Showing and telling applies to ALL aspects of writing a narrative...
A GUIDE TO WRITING A LITERACY NARRATIVE
When writing a narrative, be sure to include details and information that help the reader visualize the situation and understand its context. Remember that the reader may be unfamiliar with your clinical role and overall approach to patient care. Use the narrative to describe you and your role and to illustrate how you approached a challenging patient care situation.
Some elements to include in your narrative:
How to Write a Narrative Essay: 14 Steps (with Pictures)
Understanding how to write a narrative through showing and telling - and knowing when to do each one - is the very essence of structuring a publishable novel.
This particular narrative was written about a personal experience. You can write a narrative story about many different topics, however, it should be one that interests you, so that your ideas come easily.When writing a narrative essay, one might think of it as telling a story. These essays are often anecdotal, experiential, and personal—allowing students to express themselves in a creative and, quite often, moving ways.Do not forget that the business of the essay is to make a point. In his essay, Orwell succeeds in portraying the horrors of an imperialist state, showing how the relationship between the oppressed Burmese and the British oppressor is dehumanizing to both. When writing a narrative, it is easy to get caught up in the telling of the story and forget that, eventually, our reader is going to ask So What? and there had better be an answer. Over the past two days, your students have brainstormed lists of thoughts and ideas for personal narratives, created illustrations to match, and practiced using detailed language in a friendly competition. Tomorrow, they'll put everything together in writing a personal narrative.Today, kids have completed brainstormed lists of thoughts and ideas as a preliminary step to writing a personal narrative, plus a detailed picture to boot! Save the work for the next lesson.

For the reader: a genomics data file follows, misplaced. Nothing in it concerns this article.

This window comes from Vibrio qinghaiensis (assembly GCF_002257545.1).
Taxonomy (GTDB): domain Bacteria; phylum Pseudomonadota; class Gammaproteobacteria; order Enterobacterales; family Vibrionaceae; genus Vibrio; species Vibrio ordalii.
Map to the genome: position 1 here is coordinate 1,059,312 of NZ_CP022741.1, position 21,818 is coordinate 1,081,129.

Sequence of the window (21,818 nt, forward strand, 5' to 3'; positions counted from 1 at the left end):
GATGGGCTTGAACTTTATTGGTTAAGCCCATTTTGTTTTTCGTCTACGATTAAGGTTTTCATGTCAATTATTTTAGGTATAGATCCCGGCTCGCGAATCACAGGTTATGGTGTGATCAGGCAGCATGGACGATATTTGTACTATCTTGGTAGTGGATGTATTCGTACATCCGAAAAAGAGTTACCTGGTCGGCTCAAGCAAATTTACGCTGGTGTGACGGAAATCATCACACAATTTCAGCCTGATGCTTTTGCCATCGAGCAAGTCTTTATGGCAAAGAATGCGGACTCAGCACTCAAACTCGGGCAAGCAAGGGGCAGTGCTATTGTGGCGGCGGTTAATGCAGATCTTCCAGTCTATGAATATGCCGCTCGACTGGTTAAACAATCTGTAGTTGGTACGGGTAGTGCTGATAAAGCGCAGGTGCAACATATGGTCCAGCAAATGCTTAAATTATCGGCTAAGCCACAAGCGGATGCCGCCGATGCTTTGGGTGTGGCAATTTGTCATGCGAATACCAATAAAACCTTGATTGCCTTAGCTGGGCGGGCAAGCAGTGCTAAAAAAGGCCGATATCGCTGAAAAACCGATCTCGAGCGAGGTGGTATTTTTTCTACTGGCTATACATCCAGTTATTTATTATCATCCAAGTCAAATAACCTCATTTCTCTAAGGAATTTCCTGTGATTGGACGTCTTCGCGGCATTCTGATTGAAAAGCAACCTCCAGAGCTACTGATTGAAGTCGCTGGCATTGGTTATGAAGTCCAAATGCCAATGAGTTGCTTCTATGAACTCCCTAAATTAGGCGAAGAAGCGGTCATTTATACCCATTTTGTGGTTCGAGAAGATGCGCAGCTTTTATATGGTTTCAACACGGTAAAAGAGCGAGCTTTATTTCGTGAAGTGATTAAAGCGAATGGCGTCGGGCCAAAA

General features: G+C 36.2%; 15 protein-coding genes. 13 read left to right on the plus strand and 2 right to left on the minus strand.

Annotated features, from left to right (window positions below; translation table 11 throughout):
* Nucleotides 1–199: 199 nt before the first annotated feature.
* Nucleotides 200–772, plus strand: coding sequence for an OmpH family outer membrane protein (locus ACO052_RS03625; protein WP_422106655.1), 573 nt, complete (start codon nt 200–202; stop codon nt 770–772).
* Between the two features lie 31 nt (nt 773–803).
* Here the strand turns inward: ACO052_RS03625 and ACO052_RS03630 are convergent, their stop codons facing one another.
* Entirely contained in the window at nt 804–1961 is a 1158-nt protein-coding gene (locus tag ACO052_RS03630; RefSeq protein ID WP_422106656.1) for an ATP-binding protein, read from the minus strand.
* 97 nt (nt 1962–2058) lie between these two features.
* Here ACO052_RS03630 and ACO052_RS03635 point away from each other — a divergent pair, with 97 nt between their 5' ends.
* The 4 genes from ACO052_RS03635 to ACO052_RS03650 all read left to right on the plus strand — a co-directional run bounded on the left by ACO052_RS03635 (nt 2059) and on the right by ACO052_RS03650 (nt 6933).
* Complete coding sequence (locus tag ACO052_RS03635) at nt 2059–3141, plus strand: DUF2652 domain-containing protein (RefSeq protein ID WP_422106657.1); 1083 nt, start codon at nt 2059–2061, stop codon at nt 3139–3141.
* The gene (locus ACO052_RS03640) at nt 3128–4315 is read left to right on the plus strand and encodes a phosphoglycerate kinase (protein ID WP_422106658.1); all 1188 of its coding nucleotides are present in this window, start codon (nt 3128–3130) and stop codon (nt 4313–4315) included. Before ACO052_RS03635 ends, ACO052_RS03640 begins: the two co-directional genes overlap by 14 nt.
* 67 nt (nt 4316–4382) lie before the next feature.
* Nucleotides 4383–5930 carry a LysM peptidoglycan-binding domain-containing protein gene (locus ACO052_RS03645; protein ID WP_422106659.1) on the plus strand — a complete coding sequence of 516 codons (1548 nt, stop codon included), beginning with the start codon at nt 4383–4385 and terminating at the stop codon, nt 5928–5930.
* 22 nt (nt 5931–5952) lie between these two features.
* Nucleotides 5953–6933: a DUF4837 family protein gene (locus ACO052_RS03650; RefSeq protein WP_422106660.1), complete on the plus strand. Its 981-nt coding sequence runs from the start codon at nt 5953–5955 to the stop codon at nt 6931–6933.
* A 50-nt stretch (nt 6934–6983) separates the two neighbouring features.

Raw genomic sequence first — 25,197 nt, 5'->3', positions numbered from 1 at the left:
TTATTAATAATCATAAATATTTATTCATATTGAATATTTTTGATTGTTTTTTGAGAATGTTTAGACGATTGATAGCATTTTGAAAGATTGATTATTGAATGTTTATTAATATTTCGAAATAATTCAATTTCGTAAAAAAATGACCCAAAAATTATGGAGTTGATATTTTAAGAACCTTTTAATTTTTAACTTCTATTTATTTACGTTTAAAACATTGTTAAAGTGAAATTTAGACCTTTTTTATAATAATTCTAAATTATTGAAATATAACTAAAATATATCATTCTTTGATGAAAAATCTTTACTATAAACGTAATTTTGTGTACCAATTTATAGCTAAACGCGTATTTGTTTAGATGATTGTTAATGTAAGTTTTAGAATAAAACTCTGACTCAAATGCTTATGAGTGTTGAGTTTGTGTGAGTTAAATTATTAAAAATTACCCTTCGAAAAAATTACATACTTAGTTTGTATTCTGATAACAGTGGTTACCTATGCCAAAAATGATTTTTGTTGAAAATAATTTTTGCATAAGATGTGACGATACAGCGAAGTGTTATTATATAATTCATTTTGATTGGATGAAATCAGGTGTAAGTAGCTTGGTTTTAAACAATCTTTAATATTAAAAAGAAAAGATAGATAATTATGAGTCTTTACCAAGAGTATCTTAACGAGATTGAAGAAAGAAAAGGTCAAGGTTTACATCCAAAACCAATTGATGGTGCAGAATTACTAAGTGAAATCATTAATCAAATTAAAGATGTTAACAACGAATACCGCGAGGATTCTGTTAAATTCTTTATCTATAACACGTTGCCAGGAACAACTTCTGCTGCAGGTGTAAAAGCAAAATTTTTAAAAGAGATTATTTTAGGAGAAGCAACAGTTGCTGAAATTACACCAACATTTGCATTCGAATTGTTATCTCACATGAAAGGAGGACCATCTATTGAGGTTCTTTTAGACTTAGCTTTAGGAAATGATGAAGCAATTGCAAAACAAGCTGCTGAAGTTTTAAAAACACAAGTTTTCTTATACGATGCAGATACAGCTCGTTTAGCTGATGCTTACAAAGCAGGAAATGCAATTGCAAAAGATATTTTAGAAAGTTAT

Students in grades 6-8 explore the implications of point of view in literature and write a narrative, retelling a traditional story from a different character's point of view.